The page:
We recently spoke with Tara Chapman and Sharon Marrello at The Written Word Center for Dyslexia and Learning in Wheaton, Illinois. They co-taught NoticeAbility’s Entrepreneurs & Innovators course for 2 hours a day, 5 days a week, for 2 weeks straight! this June with a group of middle school students with dyslexia - some from public schools, some from homeschools - and we wanted to share their story with you (and have you share it with your tutor friends!).
NoticeAbility: Tell us about you, and what led you to offer this course.
The Written Word: We are a dyslexia focused center dedicated to educating and supporting students, parents, and teachers. We decided to offer NoticeAbility to our students, as well as students in surrounding communities, in hopes that we could help them realize that there is more to their dyslexia than remediation. When students are ’finished’ with an Orton-Gillingham based remedial program, and they have learned how to strengthen their literacy skills and compensatory strategies, we believe it is important to build on strengths, and that is a life-long journey. A lot of students we work with have poor self-esteem, and can’t shine in school the way they could if they had the right support. So NoticeAbility’s course was one way to offer an opportunity for kids to shine, to showcase their strengths and talents. We hoped to make that kind of a difference for our families and our students.
NoticeAbility: What did you expect out of the course?
TWW: We work with students 1-on-1 in a therapy situation, so this was a new experience for us and the students to be engaged in a classroom with other dyslexic students, learning about their dyslexia in a positive way, and intervening early. We wanted to assist the parents, and have them also understand a strengths- based program, so we gave each parent a copy of the book, The Dyslexic Advantage. We know that when we intervene for reading at a young age, our dyslexic students will have a better chance of achieving success in a school setting. In middle school, even if their reading skills are on par, because they have to put so much more effort in to keep up with the reading load, they may need an intervention again - this time for social-emotional learning! So this was a good fit for many of our students.
NoticeAbility: Who showed up for the course?
TWW: We had a slightly younger group, mostly 6th graders, some also with other learning differences; not just dyslexia. They enjoyed working together in a classroom environment. They enjoyed the video modules, students were engaged, and Dean’s passion really came through.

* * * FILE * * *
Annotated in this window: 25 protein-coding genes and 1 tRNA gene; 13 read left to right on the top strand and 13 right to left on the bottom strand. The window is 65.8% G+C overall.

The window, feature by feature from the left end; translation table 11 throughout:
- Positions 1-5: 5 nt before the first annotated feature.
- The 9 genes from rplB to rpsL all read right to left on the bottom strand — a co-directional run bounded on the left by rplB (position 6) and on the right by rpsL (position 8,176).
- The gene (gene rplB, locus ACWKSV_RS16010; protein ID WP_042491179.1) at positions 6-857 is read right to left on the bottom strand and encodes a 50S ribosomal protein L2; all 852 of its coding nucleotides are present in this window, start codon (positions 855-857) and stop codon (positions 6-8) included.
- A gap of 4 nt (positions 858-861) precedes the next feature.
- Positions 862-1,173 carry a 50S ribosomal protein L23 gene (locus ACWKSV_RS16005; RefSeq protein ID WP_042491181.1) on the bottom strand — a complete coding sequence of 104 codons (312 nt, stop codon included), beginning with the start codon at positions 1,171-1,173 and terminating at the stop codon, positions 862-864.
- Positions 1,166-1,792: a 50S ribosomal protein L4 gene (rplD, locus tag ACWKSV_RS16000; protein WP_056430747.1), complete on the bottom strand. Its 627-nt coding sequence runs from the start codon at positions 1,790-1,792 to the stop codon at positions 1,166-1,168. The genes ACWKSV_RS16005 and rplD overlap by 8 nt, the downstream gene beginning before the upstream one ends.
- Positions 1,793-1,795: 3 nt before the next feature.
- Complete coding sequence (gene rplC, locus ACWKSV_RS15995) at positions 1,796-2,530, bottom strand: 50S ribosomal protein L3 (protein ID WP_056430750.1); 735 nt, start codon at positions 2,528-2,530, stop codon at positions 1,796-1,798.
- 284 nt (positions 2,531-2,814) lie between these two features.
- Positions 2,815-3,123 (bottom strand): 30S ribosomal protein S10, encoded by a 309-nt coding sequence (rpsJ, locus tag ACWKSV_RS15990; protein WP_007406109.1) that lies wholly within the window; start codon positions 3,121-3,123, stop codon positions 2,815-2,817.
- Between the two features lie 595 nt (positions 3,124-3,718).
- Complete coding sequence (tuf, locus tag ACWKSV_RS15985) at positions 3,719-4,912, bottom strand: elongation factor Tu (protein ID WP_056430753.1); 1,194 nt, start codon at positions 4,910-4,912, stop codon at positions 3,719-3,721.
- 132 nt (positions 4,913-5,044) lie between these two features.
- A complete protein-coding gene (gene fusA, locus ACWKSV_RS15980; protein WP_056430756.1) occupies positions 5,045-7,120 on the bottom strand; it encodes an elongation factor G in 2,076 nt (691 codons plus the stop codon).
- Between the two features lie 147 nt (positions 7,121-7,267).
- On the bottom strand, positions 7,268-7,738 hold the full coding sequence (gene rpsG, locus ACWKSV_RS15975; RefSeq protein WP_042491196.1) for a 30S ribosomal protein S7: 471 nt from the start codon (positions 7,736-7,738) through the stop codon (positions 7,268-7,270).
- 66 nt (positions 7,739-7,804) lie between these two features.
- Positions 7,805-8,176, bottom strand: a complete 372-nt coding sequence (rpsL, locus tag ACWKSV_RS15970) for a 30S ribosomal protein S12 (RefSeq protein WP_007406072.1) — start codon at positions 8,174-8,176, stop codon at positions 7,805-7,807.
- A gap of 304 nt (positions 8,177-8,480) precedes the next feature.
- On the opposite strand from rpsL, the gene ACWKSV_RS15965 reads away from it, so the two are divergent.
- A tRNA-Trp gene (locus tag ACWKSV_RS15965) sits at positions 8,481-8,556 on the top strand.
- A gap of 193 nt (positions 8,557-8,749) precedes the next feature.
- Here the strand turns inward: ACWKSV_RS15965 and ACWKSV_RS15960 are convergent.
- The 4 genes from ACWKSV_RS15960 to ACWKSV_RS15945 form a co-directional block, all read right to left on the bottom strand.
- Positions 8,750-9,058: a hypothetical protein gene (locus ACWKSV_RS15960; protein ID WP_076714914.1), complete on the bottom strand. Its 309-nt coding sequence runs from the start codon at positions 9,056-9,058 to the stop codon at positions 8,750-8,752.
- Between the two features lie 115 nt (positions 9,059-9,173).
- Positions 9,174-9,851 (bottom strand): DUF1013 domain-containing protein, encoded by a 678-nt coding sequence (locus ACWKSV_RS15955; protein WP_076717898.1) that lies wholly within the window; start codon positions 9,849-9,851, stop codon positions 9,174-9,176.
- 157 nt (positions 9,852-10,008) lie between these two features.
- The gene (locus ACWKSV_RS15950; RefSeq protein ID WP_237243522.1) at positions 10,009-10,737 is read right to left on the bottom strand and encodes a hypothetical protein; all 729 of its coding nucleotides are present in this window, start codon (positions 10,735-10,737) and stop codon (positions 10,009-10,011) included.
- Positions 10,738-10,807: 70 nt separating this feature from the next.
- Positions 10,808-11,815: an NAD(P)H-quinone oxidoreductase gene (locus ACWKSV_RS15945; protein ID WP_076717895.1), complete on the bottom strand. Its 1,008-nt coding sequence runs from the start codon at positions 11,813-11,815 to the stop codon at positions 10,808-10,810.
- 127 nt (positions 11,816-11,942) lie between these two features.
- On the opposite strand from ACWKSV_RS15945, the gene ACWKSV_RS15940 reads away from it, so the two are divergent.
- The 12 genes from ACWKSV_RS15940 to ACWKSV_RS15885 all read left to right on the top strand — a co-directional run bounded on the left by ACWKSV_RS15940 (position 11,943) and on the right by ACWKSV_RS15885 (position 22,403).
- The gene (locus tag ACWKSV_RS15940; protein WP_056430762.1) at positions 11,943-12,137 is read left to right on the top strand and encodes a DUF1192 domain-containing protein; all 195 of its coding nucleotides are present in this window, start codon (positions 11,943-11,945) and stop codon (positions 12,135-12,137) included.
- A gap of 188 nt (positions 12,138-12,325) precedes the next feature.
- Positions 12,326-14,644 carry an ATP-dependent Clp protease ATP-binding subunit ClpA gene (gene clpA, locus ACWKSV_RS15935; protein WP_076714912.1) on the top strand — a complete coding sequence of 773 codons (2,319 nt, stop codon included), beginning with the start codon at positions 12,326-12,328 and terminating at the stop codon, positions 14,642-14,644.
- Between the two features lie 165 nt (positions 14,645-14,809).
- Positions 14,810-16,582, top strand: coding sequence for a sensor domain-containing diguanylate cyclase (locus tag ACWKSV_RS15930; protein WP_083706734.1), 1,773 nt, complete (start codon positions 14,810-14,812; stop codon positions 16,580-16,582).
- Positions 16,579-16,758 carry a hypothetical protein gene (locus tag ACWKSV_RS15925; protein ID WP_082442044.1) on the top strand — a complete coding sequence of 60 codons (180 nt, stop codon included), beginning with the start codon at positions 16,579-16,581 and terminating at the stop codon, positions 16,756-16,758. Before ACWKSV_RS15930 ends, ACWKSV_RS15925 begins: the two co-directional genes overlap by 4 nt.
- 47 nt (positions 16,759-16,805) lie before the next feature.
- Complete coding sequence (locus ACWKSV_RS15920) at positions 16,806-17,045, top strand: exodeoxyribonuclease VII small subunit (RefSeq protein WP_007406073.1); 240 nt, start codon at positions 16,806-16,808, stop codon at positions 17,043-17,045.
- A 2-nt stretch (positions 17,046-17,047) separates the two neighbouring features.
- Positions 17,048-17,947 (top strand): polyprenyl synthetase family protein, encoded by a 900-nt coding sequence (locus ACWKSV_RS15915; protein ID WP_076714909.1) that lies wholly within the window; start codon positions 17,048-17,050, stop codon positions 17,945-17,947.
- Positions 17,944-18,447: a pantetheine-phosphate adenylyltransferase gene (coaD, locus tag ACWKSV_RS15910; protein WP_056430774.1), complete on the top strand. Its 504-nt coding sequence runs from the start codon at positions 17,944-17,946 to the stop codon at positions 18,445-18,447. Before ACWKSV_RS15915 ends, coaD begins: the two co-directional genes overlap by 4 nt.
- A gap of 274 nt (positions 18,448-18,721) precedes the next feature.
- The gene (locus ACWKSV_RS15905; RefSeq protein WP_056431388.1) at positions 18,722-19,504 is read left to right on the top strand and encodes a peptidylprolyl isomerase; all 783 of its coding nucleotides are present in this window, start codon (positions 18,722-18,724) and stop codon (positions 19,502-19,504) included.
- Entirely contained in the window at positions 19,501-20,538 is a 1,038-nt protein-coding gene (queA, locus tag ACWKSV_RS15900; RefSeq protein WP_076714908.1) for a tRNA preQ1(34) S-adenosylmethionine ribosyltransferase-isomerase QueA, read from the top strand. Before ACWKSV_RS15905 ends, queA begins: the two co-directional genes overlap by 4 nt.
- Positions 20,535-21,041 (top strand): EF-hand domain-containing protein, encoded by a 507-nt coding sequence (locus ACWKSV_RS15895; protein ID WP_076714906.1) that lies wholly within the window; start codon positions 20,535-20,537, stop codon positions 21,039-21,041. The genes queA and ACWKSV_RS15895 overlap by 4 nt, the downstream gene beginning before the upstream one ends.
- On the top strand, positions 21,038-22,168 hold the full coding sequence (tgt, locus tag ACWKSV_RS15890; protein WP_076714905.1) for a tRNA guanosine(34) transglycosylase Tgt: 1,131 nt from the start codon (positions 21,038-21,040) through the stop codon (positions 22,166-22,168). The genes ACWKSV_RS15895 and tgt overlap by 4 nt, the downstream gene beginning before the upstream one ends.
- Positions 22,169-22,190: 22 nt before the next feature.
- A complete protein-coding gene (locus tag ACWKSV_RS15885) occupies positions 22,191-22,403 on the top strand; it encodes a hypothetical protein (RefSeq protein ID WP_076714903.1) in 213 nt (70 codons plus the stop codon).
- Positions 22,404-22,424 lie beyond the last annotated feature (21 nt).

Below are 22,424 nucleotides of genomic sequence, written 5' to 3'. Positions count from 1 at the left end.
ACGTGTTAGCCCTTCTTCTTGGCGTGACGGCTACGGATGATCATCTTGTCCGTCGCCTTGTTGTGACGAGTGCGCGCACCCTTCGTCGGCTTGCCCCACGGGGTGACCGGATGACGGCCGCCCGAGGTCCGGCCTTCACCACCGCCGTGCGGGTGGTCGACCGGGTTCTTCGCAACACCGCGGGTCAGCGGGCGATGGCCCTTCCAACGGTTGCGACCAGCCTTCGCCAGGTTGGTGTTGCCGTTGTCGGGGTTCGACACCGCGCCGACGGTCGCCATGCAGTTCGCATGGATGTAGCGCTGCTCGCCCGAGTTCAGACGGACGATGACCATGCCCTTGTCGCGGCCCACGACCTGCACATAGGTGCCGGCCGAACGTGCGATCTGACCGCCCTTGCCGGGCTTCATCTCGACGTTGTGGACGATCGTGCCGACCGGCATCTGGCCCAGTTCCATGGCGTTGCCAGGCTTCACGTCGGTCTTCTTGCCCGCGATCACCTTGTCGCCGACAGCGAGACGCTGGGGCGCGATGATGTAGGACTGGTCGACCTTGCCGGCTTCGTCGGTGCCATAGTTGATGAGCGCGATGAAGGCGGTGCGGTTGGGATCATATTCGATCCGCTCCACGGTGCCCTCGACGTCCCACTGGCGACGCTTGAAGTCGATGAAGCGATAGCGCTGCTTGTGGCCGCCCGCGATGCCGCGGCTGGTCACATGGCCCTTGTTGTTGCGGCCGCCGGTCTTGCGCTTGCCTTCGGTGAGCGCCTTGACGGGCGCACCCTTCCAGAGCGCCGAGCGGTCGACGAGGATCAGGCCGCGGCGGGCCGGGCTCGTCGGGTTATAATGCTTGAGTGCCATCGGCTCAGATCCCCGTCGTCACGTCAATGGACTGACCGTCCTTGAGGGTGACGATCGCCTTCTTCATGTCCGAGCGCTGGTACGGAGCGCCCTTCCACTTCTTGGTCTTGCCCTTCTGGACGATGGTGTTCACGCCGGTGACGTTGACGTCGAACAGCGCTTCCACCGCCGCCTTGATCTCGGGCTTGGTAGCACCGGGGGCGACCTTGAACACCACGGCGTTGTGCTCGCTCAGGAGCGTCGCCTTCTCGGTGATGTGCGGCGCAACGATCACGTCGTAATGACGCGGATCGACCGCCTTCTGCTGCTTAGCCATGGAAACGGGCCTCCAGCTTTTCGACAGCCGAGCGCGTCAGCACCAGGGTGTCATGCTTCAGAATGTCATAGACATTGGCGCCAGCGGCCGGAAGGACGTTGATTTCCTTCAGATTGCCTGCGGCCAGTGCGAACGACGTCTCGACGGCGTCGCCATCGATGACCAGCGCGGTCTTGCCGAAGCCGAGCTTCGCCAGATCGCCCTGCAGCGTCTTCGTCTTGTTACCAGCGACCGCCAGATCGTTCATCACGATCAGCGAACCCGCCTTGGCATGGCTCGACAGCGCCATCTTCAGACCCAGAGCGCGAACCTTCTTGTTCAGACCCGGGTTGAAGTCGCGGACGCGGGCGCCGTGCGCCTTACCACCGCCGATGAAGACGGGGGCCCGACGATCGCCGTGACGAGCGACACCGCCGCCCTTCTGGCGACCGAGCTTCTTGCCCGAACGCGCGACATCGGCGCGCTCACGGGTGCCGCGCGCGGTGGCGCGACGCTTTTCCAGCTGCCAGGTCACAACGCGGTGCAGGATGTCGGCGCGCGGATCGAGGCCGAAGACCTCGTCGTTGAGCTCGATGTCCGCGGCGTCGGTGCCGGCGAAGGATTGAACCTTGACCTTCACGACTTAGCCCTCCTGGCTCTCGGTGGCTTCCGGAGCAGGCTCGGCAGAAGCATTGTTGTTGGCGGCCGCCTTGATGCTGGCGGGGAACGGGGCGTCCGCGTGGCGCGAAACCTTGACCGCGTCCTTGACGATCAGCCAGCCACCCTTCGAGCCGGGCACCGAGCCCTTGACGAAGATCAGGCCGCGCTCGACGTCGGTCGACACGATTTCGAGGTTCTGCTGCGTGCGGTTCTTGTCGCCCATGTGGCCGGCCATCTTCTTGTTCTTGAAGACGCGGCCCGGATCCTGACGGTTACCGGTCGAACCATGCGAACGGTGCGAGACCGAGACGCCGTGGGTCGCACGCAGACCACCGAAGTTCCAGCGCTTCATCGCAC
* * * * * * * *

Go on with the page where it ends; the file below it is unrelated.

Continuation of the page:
NoticeAbility: How did students respond?
TWW: It was fun! They really loved it. This was the kind of school experience they would love to have all the time: hands-on, drawing their ideas out, talking through different creative ideas in a group. We realized pretty quickly that 2 hours went by really fast. There was always a lot of discussion, sharing ideas, respectful questioning and exploring the projects of the other students. It was very different than what they experience in the classroom normally. We talked about their strengths, and for them it was amazing to see that NoticeAbility was a class just for them! They got the message that ‘You are good at certain things’ - they thought that was awesome.
NoticeAbility: How did you add on, or adapt the course to fit your classroom?
TWW: As teachers, we liked the links in each unit to go more in-depth with a topic if we wanted. We did work through many of the worksheets and handouts… but used them more as a platform for discussion and brainstorming ideas instead of going through each prompt. We also designed and included some activities to make the concepts concrete. For the negotiation skill, we added a role playing exercise, with students improvising the parts of the parent and child, negotiating whether there’d be a TV in the bedroom. That kind of exercise helped the class get the concepts.
Each student got materials and supplies to create a tri-fold stand up board to showcase their project and do their ‘Shark Tank’ pitch at the end. Students came up with ideas for a customized plush toy company, a sticker tracker ‘chip’ to keep track of things you lose often, a retrieval system for bowling balls stuck at bowling alleys, and environmental clean up robots to remove plastic from places too dangerous for people to go ;like the deep ocean & highways. Students were enamored with the idea of doing a pitch, and enjoyed watching the clips of Shark Tank. They had lots of practice, so weren’t too nervous when it came time to present to their parents.
NoticeAbility: What do you wish you had known ahead of time? What would you like to see changed?
TWW: It was really helpful to team-teach.
As teachers, we would have liked to receive the curriculum guide several weeks ahead of time to read-through more of the curriculum guide. The unit plan outlines were sufficient, we didn’t really need to lean on the teacher scripts much, but we can see how it would be useful for some people new to teaching.
It would be cool to watch a video of a sample lesson- to see someone else’s version of teaching a unit. And it would be great to have more ideas for hands-on games and role-plays to help make skill-sets tangible, more concrete.
Parents appreciated having the Dyslexic Advantage book so they could become more familiar with the MIND strengths, messages and approaches, and reinforce the ideas at home even after the course. In some ways, that’s where the real benefit will show up for these families; after the course is over and they are back in the real world.
NoticeAbility: Thank you!!